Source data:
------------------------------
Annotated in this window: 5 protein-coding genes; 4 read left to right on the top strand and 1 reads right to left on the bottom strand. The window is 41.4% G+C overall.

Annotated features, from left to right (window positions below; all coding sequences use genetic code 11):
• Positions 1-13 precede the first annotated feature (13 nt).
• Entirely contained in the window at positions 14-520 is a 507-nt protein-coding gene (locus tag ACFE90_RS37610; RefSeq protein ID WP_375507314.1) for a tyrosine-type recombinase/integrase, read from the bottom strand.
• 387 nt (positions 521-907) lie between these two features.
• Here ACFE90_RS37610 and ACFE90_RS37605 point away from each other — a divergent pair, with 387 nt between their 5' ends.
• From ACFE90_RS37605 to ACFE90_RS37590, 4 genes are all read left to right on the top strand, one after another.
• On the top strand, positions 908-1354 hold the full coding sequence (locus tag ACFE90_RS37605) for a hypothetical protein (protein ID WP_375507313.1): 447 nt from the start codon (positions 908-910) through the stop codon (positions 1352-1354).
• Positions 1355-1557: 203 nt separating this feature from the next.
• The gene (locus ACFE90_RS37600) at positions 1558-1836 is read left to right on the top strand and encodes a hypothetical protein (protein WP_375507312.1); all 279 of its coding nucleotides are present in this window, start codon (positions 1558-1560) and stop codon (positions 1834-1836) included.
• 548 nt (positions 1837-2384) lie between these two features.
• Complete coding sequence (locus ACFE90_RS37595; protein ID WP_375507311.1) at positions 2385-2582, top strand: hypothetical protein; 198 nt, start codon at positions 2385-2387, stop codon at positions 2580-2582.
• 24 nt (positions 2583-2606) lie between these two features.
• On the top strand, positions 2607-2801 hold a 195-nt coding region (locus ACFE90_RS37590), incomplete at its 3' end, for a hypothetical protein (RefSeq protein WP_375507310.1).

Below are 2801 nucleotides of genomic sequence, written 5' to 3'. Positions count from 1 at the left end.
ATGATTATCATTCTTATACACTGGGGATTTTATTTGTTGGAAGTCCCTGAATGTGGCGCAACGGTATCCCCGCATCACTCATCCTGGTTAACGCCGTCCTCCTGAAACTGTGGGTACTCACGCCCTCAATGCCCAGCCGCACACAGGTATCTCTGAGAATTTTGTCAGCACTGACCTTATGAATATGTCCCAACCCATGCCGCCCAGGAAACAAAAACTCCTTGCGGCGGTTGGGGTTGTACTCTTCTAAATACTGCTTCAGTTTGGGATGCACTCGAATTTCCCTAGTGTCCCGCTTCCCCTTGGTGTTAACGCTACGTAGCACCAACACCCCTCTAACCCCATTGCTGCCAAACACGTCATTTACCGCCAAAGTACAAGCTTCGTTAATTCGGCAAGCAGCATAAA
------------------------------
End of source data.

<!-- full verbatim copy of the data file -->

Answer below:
Annotated in this window: 5 protein-coding genes; 4 read left to right on the top strand and 1 reads right to left on the bottom strand. The window is 41.4% G+C overall.

Annotated features, from left to right (window positions below; all coding sequences use genetic code 11):
• Positions 1-13 precede the first annotated feature (13 nt).
• Entirely contained in the window at positions 14-520 is a 507-nt protein-coding gene (locus tag ACFE90_RS37610; RefSeq protein ID WP_375507314.1) for a tyrosine-type recombinase/integrase, read from the bottom strand.
• 387 nt (positions 521-907) lie between these two features.
• Here ACFE90_RS37610 and ACFE90_RS37605 point away from each other — a divergent pair, with 387 nt between their 5' ends.
• From ACFE90_RS37605 to ACFE90_RS37590, 4 genes are all read left to right on the top strand, one after another.
• On the top strand, positions 908-1354 hold the full coding sequence (locus tag ACFE90_RS37605) for a hypothetical protein (protein ID WP_375507313.1): 447 nt from the start codon (positions 908-910) through the stop codon (positions 1352-1354).
• Positions 1355-1557: 203 nt separating this feature from the next.
• The gene (locus ACFE90_RS37600) at positions 1558-1836 is read left to right on the top strand and encodes a hypothetical protein (protein WP_375507312.1); all 279 of its coding nucleotides are present in this window, start codon (positions 1558-1560) and stop codon (positions 1834-1836) included.
• 548 nt (positions 1837-2384) lie between these two features.
• Complete coding sequence (locus ACFE90_RS37595; protein ID WP_375507311.1) at positions 2385-2582, top strand: hypothetical protein; 198 nt, start codon at positions 2385-2387, stop codon at positions 2580-2582.
• 24 nt (positions 2583-2606) lie between these two features.
• On the top strand, positions 2607-2801 hold a 195-nt coding region (locus ACFE90_RS37590), incomplete at its 3' end, for a hypothetical protein (RefSeq protein WP_375507310.1).

Below are 2801 nucleotides of genomic sequence, written 5' to 3'. Positions count from 1 at the left end.
ATGATTATCATTCTTATACACTGGGGATTTTATTTGTTGGAAGTCCCTGAATGTGGCGCAACGGTATCCCCGCATCACTCATCCTGGTTAACGCCGTCCTCCTGAAACTGTGGGTACTCACGCCCTCAATGCCCAGCCGCACACAGGTATCTCTGAGAATTTTGTCAGCACTGACCTTATGAATATGTCCCAACCCATGCCGCCCAGGAAACAAAAACTCCTTGCGGCGGTTGGGGTTGTACTCTTCTAAATACTGCTTCAGTTTGGGATGCACTCGAATTTCCCTAGTGTCCCGCTTCCCCTTGGTGTTAACGCTACGTAGCACCAACACCCCTCTAACCCCATTGCTGCCAAACACGTCATTTACCGCCAAAGTACAAGCTTCGTTAATTCGGCAAGCAGCATAAA